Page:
top of page

Renting With Your Pit Bull

MONDAY, JULY 25, 2016

     If you’ve ever lived in the San Diego with your Pit Bull, then you know finding reasonable pit-friendly housing can be a NIGHTMARE! We hope these tips can help make the search a little easier...

“House for rent, dog-friendly, only dogs that
are under 15 lbs, and no aggressive breeds.”

     How many times have you scanned Craigslist to find DOG-FRIENDLY HOUSING only to read the fine print at the bottom? “Weight limit is 30 lbs,” or “no aggressive breeds,” can be discouraging and we agree, renting in San Diego is tough! But it’s NOT IMPOSSIBLE!

Image credit:

     First of all, don’t wait until the last minute. Start checking ads and contacting rental agencies EARLY IN ADVANCE (six weeks is the rule of thumb). Since pit-friendly housing is a commodity, give yourself enough time to plan ahead and be persistent! Have your “Doggie Resume” prepared (we’ll touch on that later) and any material you may need, like a copy of your recent pay stubs, your credit score (to save you from paying for a credit check), and letters of reference from past landlords and neighbors.

     Second, consider your location. The closer you are to the beach, the higher rent will be and less pit-friendly housing will be available. East County (think of La Mesa, El Cajon, Lakeside and even Alpine) and North County (Carlsbad, San Marcos, Temecula) have far more rentals available to large dog owners like us. You may have a longer commute to work, but isn’t the precious face of your dog greeting you at the door worth the extra 15 miles in gas?

     Third, decide your budget and type of housing. Many property management companies do not allow “dangerous breeds” (like American Pit Bull Terriers, Mastiffs, German Shepherds, Huskies, Rottweilers, Great Danes, etc.) so you may be looking in the wrong place. Apartment buildings are typically run by property offices that get their rules handed to them by their insurance policies which restrict certain breeds. Although we know our dogs aren’t “dangerous” it’s an unfortunate truth that the majority of insurance companies have restrictions based primarily on breed. These are the types of rental properties to avoid. Properties with HOAs can also pose problems that limit the breed and or size of dogs permitted.

     Individual homeowners who rent out their houses may be more inclined to rent to pet owners, plus they tend to have more lenient insurance policies. Maybe you can’t afford a 3 bedroom house, and that’s okay too! Look for roommates, or even look for rooms for rent online and move into someone else’s home (room shares). Individual properties with yards may be more inclined to rent out to you and your dog knowing you’ll appreciate the space. Take the time to get to know the homeowner and have your “Doggie Resume” ready.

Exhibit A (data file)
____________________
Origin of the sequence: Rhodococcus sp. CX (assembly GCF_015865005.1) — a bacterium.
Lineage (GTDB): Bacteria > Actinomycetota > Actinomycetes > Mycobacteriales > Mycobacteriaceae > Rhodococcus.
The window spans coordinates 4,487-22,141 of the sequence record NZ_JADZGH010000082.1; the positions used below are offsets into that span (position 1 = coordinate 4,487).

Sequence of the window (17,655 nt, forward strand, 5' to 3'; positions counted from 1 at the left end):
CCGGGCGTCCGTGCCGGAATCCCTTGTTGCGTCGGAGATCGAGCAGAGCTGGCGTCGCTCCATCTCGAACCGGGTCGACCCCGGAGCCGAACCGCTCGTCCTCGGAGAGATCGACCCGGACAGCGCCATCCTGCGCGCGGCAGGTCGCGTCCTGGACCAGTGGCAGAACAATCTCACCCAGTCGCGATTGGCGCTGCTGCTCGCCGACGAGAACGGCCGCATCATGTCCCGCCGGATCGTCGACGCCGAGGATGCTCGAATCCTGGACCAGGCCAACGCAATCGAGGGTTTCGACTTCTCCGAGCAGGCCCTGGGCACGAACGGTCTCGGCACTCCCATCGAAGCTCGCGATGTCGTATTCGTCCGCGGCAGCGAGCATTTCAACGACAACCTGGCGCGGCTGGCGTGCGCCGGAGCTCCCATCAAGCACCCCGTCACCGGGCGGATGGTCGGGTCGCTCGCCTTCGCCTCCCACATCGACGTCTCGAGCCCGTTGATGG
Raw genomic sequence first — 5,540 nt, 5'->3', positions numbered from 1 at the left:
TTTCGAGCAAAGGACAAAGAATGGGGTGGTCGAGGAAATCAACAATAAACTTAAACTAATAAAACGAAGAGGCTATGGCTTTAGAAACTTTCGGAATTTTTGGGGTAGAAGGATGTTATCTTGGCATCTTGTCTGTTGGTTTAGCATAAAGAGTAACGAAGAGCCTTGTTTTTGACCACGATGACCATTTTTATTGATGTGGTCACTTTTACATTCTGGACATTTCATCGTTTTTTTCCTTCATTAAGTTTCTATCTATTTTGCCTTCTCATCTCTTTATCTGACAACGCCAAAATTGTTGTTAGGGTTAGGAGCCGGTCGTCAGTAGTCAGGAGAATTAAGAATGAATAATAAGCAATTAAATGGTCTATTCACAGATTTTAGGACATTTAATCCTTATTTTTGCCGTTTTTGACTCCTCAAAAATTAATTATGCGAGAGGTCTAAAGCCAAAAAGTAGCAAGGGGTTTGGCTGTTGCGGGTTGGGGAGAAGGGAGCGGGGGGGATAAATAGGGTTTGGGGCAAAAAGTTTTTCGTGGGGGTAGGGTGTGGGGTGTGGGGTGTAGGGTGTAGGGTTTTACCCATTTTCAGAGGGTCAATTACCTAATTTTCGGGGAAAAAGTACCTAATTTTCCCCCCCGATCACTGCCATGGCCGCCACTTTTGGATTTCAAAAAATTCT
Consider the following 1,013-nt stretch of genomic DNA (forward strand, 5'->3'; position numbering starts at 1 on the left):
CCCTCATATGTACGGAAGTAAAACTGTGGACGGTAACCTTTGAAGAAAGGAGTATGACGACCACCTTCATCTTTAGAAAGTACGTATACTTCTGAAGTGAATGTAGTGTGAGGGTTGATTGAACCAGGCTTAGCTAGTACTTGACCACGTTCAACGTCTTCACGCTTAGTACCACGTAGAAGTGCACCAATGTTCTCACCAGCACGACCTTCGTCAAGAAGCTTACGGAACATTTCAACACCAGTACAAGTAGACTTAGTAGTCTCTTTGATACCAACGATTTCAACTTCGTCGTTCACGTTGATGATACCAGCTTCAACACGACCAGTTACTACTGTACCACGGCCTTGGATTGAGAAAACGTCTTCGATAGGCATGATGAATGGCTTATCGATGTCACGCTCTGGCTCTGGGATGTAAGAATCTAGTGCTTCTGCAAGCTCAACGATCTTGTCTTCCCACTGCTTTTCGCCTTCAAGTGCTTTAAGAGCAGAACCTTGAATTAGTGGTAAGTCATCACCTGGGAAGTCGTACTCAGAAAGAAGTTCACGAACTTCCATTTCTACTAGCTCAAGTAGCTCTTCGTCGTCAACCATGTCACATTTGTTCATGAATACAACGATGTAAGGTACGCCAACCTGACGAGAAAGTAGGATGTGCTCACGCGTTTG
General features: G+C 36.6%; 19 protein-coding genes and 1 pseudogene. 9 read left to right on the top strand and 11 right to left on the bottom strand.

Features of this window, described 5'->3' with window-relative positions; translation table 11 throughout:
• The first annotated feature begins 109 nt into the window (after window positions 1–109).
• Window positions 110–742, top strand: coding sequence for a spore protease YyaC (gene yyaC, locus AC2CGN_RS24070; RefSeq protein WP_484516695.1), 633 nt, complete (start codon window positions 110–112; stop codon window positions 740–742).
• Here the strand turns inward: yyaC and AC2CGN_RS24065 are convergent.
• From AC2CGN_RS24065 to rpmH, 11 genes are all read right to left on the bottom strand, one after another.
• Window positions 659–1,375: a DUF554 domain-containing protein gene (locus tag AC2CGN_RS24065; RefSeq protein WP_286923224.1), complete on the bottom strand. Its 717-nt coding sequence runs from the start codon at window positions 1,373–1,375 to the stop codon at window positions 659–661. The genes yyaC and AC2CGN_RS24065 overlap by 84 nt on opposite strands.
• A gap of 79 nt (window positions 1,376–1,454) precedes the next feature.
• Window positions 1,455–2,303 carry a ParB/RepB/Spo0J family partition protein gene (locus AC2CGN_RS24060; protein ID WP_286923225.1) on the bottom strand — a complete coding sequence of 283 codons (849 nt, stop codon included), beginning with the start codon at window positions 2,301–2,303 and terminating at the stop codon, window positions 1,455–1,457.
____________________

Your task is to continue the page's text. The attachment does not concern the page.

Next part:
Fourth, what resources are you using? There are a TON of resources available to us, and thanks to the world wide web, it’s available in real time. The usual go-to is Craig’s List and if you’re okay with filtering through a few hundred phishing ads and scams, there can be gems hidden among the sea of dog-friendly listings. Try using keywords like “no breed restrictions” or “pit bull” and a few local hot spots may pop up, and continue to look every day because new listings are posted every minute. Make sure to ALWAYS READ THE FINE PRINT, that means scrolling down through the entire ad to make sure there aren’t unreasonable weight restrictions or breed bans included.

     There are more sources available, like the newly founded database brought to us by My Pit Bull is Family that features pit bull-friendly housing all over the U.S. (please keep in mind this is a fairly new database of listings and to always contact the rentals directly to make sure they are currently accepting new tenants). There are also rental agencies you can contact that may require a small fee in order to find a rental in your price range and can accommodate your furry loved ones. Check out,,,, and the list goes on... also check local newspapers and ad agencies that may post weekly rentals and tell your friends! Word of mouth can be a very powerful tool, so use it!


     Fifth, be prepared. THESE FIVE TIPS WILL MAKE A DIFFERENCE!!!!!

1. Doggie Resume - this is exactly what it sounds like. Create a resume of your dog and his/her personal traits and achievements and make sure it’s eye-catching! Include the basics: Name, age, breed (mix), color, spayed/neutered, UTD on vaccinations, etc.

  • Keep current documentation of your dog’s vaccination records, spay or neuter certificate, rabies vaccination, and include your vet’s number and address. Some landlords are concerned about fleas, so make sure to include what flea preventative plan you use and agree to pay for any flea treatments if an infestation were to occur (San Diego has fleas year-round just FYI).